Glossary Entry: Arteriovenous Graft

Overview

Definition: An arteriovenous graft is a surgical connection between an artery and a vein, commonly used in patients requiring vascular access for hemodialysis.

Detailed Description

Types and Variations

Variations: Arteriovenous grafts can come in various materials, such as expanded polytetrafluoroethylene (ePTFE) or bovine carotid artery, each with its own specific applications in hemodialysis.

Indications

Common Uses: Arteriovenous grafts are commonly used in patients with end-stage renal disease who require long-term hemodialysis treatment.

Insertion and Placement

Procedure: The arteriovenous graft is surgically implanted under the skin, typically in the arm. The procedure involves connecting the graft to an artery and a vein, creating a small man-made ‘arteriovenous fistula’ that allows for easy access for dialysis treatments.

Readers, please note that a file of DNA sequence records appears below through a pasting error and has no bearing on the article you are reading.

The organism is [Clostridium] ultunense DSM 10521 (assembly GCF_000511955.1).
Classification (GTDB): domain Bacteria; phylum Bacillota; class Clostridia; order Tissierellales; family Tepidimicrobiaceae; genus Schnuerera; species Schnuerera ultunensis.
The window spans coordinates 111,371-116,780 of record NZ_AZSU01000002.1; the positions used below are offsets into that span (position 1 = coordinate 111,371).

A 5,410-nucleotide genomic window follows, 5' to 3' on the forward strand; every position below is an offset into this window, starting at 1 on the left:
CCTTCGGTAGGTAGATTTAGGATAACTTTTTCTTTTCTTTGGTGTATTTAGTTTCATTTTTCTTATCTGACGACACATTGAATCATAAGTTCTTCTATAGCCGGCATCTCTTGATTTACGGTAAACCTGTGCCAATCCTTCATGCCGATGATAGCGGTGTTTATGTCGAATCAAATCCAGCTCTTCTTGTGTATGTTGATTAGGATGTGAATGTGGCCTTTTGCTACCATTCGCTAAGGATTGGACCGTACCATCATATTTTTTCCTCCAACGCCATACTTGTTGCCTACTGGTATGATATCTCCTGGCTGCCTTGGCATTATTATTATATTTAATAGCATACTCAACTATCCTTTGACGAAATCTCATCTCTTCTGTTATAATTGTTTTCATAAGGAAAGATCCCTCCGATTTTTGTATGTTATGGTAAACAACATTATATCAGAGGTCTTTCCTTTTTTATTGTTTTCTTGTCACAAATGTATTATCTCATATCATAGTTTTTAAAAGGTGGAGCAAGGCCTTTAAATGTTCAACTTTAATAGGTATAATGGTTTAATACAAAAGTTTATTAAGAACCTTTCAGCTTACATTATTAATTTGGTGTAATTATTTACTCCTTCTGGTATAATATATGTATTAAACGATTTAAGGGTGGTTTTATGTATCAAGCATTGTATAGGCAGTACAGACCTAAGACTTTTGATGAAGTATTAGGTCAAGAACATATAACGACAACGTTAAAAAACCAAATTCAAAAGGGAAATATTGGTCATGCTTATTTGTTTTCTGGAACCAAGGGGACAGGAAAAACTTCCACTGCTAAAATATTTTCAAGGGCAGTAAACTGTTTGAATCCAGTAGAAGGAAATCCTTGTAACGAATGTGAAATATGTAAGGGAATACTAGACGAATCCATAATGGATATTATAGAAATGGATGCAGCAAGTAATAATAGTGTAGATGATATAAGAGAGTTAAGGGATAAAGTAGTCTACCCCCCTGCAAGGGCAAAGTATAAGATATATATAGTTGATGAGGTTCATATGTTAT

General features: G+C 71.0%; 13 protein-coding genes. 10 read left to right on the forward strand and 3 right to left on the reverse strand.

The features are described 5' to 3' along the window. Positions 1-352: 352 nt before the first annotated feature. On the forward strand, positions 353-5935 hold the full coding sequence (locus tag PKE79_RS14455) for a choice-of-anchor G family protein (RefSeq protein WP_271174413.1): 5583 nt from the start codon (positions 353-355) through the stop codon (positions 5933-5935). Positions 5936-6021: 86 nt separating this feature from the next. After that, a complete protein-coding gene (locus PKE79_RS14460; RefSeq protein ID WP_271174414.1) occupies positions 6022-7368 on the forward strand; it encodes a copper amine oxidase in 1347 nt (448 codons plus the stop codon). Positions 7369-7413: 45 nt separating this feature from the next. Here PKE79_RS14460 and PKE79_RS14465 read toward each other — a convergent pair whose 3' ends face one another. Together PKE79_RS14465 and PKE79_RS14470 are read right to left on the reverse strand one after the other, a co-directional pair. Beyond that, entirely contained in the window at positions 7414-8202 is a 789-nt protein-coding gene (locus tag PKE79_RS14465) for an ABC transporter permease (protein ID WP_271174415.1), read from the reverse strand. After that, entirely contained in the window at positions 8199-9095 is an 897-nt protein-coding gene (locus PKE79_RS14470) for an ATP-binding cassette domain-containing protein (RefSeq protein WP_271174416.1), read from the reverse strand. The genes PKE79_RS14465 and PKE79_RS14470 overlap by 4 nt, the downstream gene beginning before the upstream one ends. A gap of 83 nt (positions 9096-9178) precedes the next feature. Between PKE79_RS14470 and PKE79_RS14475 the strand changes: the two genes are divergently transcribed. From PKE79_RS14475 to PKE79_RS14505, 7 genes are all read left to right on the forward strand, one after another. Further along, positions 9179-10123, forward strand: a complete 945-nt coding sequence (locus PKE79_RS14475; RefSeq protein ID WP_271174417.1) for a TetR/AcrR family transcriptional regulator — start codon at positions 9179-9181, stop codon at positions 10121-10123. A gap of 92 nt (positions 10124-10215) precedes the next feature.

Clinical Considerations

Potential Complications

Risks: Potential complications associated with arteriovenous grafts include infection, blood clot formation, and graft blockages.

Care and Maintenance

Maintenance Requirements: Proper care and maintenance of the graft involve regular monitoring for signs of infection, ensuring proper needle insertion during dialysis, and following prescribed cleaning protocols.

Additional Information

Related Devices

Associated Terms: Other related devices used in conjunction with arteriovenous grafts include dialysis catheters and hemodialysis machines.

Innovations and Advancements

Recent Developments: Recent advancements in graft materials and surgical techniques have improved the longevity and performance of arteriovenous grafts for hemodialysis patients.

Regulatory and Safety Notes

Regulations: The use and maintenance of arteriovenous grafts are governed by regulatory guidelines to ensure patient safety and proper functioning of the device.